Roland Emmerich keeps the dream of the ‘90s blockbuster alive in this no-fluff action flick.
It can hardly be said that White House Down is a great film, or even a great popcorn movie. The plot is thin and ridiculous at best, the acting is fine but nothing to write home about but it does pack a lot of action. And not the type of action most are accustomed to in 2013. There’s no aliens or mutants, no fight scenes in space, and especially no giant fighting robots. It’s refreshing. It shouldn’t be, but it is. With the budgets for blockbusters ballooning to beyond epic proportions, as well as the films themselves, there’s some sort of relief to see a film that doesn’t try to hide an epic mentality behind its blatant carnage. Really, it embodies the quintessential notion of a blockbuster or popcorn-film, or the guilty pleasure.
This adrenaline rush stars Channing Tatum as John Cale, a police officer who’s looking to move up the ladder. Specifically, he wants to work for the Secret Service but is rejected by Carol Finnerty (Maggie Gyllenhaal) for not really having the greatest resume to back up. His daughter Emily (Joey King) is along for the ride because she’s a politics junkie and is dying to see the inside of the White House. Things take a turn during the tour following Cale’s rejection as the White House is attacked and taken hostage.
While the plot isn’t anything that can be figured out halfway through the movie, there are a few twists and turns that are best left to surprise. What isn’t a secret is that the terrorists are actually Americans, despite news reports that obviously blame those of Arab descent. It’s a cute departure from the films that it’s obviously indebted to, once whose villains were most probably Eastern European or Arab. It’s a fun jab at conservative America, and also at mostly unused blind spot in American domestic terrorism — where those from the Middle East are immediately faulted. But, of course, that’s only a small aspect of the film and doesn’t make or break it.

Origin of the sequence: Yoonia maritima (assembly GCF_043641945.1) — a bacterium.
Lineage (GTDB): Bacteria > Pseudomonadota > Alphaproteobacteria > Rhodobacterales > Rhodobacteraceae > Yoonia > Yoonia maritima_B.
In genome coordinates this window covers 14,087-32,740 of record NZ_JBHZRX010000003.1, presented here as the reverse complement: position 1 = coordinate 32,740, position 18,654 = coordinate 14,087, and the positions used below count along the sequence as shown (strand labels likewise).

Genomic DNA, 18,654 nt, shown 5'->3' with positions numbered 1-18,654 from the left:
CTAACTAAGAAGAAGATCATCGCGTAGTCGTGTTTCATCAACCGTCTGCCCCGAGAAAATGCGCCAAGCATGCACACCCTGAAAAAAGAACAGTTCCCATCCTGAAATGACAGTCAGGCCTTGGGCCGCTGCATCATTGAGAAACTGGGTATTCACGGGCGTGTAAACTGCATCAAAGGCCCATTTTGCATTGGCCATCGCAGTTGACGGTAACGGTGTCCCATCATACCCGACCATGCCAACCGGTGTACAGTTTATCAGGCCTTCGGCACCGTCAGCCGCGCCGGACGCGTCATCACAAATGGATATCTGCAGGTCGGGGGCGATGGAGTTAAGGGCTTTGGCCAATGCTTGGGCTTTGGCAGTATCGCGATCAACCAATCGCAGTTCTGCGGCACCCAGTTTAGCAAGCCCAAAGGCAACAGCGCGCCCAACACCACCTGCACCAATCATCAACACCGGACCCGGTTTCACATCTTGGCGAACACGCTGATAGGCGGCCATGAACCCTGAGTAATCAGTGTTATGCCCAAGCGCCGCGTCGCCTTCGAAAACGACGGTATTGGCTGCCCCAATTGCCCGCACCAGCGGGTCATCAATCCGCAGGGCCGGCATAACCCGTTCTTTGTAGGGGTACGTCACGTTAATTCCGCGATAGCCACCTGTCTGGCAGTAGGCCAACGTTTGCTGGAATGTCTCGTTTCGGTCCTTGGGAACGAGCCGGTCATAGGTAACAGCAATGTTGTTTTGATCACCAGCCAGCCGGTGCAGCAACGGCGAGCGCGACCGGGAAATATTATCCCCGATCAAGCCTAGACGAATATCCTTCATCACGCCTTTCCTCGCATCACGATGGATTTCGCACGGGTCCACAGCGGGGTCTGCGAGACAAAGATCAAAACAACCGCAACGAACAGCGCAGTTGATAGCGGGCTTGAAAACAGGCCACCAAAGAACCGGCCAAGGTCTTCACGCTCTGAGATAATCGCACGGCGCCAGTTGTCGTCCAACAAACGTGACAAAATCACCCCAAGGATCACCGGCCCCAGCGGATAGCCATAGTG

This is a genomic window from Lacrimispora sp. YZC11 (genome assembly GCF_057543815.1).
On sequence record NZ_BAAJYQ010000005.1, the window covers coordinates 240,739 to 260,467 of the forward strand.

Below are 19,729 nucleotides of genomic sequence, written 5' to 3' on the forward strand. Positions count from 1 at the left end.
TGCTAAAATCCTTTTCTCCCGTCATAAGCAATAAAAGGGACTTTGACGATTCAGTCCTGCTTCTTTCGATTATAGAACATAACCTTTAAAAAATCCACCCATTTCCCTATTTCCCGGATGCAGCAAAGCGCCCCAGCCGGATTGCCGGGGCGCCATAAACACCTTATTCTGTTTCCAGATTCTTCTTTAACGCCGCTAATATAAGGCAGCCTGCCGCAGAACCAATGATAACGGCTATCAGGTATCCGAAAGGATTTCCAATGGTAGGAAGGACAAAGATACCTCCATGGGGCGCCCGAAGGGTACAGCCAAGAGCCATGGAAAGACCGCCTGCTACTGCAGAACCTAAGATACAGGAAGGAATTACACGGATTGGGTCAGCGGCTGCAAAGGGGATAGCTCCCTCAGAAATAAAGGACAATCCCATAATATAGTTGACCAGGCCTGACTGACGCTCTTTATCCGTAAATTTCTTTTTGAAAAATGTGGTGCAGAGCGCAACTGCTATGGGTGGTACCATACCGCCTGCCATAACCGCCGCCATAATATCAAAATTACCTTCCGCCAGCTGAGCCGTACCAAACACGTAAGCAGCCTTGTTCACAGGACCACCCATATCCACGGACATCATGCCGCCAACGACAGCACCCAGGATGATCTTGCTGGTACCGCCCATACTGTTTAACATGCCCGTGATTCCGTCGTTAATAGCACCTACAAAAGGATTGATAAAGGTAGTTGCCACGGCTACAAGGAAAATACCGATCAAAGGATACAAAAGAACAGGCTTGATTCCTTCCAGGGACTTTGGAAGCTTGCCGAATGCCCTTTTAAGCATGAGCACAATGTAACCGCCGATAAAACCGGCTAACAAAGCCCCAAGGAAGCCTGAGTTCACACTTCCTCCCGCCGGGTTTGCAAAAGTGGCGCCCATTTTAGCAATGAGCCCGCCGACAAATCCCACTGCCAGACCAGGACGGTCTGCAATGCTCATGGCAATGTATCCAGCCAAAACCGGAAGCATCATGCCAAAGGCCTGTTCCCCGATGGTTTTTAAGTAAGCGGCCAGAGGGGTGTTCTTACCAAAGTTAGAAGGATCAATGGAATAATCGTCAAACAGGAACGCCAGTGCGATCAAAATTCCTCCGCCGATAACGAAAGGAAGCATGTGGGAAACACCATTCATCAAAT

Once the takeover happens Cale is separated from Emily and while on the lookout for her comes across President James Sawyer (Jamie Foxx) and falls into the role of his protector. It’s a fun dynamic as Tatum turns on the charm ,and even his humorous side highlighted in 21 Jump Street from time to time, while Foxx gets to play the idealistic President that lacks combat training (a charge leveled at him early on during his controversial act to pull out all troops from the Middle East). From there on out it’s basically a battle littered with character moments, mainly about Cale’s search for and relationship with his daughter and Foxx’s with his Presidential Head of Detail Martin Walker (James Woods), all while attempting to bring down the bad guys led by Emil Stenz (Jason Clarke).
It’s a fun ride with enough likeability, especially Foxx and Cale, and nostalgia of films that understood they had no deeper purpose than to entertain that it mostly works in the same vein. It isn’t a movie that will become a benchmark for the genre, nor one that has enough substance to truly break out of the mold, but for a light-hearted, summer movie there have been, and will be, much worse.